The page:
Tim West proved both an extraordinary artist and a troublesome young man. At age eighteen he mailed off a print and had it accepted into the permanent collection of the Museum of Modern Art, and he would soon send a pair of works off to the Louvre in Paris where they would also be accepted. His former instructors and classmates remembered both his ingenious talent – including a wall in his home constructed of bicycle wheels—but also his brushes with the law for everything from attempted robbery to skinnydipping. He earned his MFA there in 1962 and stayed on another eight years, drinking, making art, making mischief, and riding his bicycle about town, before he decided he’d had enough of Carbondale and headed back to the Ozarks in 1970.

For most of the next forty years, he remained a barefoot recluse on the old family place, scrounging for materials, making his art, periodically riding his bicycle into town. More sober if not more conventional, he became a part of the spectral fabric of the passing years, not often visually distinguished from the many latter-day back-to-the-landers. 

That is, until one summer day in 2006 when Fayetteville photographer Diana Michelle Hausam was driving the backroads and came upon a fence constructed of deconstructed bicycles. She left a note asking if she could photograph there and in a few days received a telephone call from Tim West. He invited her down, instructing her to honk her horn three times and, as in a fairytale, he would appear. The two became good friends and she spent several months photographing the gray and leathery West, his work, and his environment.

Film Focus: Cavedigger (2013)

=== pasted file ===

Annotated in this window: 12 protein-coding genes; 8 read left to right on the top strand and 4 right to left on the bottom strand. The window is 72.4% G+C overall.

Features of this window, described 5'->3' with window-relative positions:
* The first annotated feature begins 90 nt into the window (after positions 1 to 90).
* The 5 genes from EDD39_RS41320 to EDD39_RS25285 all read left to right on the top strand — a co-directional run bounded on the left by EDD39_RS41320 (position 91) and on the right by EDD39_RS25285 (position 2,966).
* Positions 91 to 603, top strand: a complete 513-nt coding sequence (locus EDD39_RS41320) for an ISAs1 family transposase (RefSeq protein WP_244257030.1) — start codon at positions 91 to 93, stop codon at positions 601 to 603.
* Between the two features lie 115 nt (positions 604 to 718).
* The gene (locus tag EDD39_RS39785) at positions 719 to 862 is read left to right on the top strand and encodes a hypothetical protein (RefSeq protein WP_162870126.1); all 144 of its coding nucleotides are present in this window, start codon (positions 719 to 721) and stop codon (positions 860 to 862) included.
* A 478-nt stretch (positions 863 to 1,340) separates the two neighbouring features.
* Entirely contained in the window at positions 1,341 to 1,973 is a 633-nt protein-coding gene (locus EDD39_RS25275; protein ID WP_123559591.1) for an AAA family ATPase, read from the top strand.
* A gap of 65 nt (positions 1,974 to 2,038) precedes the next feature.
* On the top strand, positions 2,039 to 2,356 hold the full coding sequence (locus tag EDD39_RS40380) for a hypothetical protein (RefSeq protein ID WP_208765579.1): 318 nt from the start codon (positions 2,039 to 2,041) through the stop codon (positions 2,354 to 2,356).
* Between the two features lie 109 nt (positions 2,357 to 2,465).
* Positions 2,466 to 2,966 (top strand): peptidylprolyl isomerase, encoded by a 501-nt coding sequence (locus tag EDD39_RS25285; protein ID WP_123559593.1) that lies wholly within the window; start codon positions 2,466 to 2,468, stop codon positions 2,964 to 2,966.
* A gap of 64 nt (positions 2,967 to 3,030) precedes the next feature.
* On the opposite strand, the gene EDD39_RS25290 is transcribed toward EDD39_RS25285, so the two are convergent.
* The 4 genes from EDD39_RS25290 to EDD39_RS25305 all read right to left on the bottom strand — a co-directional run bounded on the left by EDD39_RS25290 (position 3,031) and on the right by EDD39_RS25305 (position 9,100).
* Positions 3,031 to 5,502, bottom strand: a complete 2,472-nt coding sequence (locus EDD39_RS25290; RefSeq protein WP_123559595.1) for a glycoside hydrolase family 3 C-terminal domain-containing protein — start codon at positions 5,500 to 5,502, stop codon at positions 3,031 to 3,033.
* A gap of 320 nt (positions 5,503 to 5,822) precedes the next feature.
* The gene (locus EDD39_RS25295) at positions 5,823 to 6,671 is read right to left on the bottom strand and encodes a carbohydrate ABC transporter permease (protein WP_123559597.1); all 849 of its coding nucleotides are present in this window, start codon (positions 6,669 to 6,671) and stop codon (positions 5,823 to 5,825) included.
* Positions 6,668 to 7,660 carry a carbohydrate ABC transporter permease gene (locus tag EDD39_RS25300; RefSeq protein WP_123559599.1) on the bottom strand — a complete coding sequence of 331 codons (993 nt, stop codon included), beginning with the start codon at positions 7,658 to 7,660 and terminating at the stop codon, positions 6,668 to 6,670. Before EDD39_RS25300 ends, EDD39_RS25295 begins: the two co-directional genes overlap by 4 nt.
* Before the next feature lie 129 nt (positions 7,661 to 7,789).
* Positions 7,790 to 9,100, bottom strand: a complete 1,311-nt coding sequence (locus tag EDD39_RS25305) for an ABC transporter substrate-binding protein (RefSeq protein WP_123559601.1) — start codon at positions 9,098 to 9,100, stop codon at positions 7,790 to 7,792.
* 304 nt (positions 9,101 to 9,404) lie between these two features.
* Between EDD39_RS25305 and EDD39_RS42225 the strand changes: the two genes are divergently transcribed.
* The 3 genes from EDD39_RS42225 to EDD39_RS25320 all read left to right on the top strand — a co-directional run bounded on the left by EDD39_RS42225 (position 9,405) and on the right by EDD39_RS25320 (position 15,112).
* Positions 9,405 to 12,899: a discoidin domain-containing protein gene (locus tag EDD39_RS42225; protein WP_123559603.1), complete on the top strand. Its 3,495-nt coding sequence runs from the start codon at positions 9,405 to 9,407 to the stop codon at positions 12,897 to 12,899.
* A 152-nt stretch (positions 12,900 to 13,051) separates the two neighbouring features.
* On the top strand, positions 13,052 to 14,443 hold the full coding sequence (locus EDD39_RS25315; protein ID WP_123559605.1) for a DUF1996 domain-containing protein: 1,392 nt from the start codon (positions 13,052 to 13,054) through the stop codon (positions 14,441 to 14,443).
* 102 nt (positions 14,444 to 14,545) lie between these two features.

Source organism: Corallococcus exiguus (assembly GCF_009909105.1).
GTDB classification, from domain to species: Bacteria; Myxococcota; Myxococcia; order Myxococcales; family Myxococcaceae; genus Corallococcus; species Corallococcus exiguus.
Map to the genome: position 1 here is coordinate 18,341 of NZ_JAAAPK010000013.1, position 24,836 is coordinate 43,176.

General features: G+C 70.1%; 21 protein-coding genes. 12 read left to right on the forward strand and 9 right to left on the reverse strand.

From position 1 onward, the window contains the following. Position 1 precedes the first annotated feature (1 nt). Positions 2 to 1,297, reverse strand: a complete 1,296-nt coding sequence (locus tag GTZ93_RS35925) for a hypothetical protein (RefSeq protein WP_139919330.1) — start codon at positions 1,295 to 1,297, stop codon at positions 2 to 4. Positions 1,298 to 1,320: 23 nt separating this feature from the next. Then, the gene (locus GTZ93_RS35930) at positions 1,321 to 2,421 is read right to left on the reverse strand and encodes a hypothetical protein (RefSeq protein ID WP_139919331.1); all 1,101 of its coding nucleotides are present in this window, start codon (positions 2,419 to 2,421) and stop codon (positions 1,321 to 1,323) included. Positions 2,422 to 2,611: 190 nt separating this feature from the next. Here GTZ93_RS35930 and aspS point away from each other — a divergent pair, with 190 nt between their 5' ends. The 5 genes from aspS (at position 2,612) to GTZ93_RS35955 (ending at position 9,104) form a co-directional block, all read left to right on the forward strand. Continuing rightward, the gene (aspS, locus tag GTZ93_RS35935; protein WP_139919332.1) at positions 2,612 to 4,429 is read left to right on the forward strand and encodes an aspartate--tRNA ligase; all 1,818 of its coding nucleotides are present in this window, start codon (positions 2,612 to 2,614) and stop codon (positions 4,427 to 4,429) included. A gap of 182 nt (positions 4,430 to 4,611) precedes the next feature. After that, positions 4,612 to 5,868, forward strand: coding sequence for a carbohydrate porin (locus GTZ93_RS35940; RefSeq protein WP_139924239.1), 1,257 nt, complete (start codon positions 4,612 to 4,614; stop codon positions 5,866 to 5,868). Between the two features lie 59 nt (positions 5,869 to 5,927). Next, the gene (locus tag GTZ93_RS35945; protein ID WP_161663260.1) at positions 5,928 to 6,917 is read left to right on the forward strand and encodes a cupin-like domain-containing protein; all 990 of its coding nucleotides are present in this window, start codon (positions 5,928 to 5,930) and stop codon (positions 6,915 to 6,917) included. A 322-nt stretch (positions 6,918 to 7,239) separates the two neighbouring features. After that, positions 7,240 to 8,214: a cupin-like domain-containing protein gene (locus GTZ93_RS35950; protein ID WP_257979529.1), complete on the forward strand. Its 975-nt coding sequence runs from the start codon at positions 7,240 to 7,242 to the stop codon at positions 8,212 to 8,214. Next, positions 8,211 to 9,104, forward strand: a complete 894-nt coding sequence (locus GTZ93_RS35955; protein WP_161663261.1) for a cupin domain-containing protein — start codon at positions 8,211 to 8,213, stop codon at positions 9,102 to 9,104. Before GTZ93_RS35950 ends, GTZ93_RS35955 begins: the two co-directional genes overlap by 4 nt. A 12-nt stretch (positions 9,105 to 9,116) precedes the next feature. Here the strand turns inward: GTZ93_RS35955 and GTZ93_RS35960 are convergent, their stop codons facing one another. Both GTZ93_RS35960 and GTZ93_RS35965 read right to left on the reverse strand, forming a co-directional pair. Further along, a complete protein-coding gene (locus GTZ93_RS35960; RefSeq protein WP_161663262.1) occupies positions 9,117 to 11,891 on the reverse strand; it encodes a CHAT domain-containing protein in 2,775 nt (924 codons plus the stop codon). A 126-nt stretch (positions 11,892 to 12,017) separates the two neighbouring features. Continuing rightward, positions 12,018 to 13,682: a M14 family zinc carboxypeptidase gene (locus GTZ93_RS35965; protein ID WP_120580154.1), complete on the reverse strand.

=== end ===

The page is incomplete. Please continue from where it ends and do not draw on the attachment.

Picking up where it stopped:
Editor’s Note: The Film Focus trailer series is part of AOTR’s rural cinema project, SMALLSCREEN. SMALLSCREEN is a multimedia project dedicated to mapping all forms of rural independent cinema exhibition and highlighting rural productions, place-based documentaries, and filmmakers who have an eye on the rural. Along the way, project designer Jessie Sims will develop a variety of cultural materials and contribute to the formation of an online rural film community. Most of all, Jessie is working to “Make visible what, without you, might perhaps never have been seen.”- Robert Bresson]

By Jessie Sims

This Oscar-nominated short follows the extraordinary process of artist Ra Paulette. For more than 25 years, by intense, solitary labor, Paulette has turned sandstone cliffs in Northern New Mexico into transformative space. He is self-taught and uses only hand tools.

Before Cavedigger, Paulette’s underground art was largely unknown and his labor sorely under appreciated. Director Jeffrey Karoff gives us an inspiring picture of Paulette, his material constraints, and what drives him to do his work despite it all.

Since 2008, Paulette has been working on his magnum opus, Luminous Caves. Since he’s determined to realize his own vision, this final cave complex isn’t a private commission. He describes it as an environmental and social art project: